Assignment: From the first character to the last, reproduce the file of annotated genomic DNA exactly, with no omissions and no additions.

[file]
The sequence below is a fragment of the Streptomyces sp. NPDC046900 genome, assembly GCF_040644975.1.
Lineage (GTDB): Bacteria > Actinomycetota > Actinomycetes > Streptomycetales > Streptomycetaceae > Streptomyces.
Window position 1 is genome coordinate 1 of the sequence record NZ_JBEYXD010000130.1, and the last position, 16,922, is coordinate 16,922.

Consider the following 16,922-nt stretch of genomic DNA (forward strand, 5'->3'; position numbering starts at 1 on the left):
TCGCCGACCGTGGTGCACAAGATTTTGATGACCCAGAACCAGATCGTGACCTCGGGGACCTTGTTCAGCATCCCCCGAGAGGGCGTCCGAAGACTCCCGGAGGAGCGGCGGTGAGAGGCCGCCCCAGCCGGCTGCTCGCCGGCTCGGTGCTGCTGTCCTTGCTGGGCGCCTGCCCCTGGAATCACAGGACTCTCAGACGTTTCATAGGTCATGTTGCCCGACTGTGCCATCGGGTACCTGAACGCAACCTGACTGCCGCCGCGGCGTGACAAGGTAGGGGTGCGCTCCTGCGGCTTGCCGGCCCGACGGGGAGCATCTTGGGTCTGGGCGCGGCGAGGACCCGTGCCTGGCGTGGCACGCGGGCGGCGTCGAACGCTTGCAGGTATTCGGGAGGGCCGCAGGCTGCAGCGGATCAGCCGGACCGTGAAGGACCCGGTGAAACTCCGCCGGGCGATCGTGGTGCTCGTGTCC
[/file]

The sequence below is a fragment of the Streptomyces sp. NPDC046900 genome, assembly GCF_040644975.1.
Lineage (GTDB): Bacteria > Actinomycetota > Actinomycetes > Streptomycetales > Streptomycetaceae > Streptomyces.
Window position 1 is genome coordinate 1 of the sequence record NZ_JBEYXD010000130.1, and the last position, 16,922, is coordinate 16,922.

Consider the following 16,922-nt stretch of genomic DNA (forward strand, 5'->3'; position numbering starts at 1 on the left):
TCGCCGACCGTGGTGCACAAGATTTTGATGACCCAGAACCAGATCGTGACCTCGGGGACCTTGTTCAGCATCCCCCGAGAGGGCGTCCGAAGACTCCCGGAGGAGCGGCGGTGAGAGGCCGCCCCAGCCGGCTGCTCGCCGGCTCGGTGCTGCTGTCCTTGCTGGGCGCCTGCCCCTGGAATCACAGGACTCTCAGACGTTTCATAGGTCATGTTGCCCGACTGTGCCATCGGGTACCTGAACGCAACCTGACTGCCGCCGCGGCGTGACAAGGTAGGGGTGCGCTCCTGCGGCTTGCCGGCCCGACGGGGAGCATCTTGGGTCTGGGCGCGGCGAGGACCCGTGCCTGGCGTGGCACGCGGGCGGCGTCGAACGCTTGCAGGTATTCGGGAGGGCCGCAGGCTGCAGCGGATCAGCCGGACCGTGAAGGACCCGGTGAAACTCCGCCGGGCGATCGTGGTGCTCGTGTCC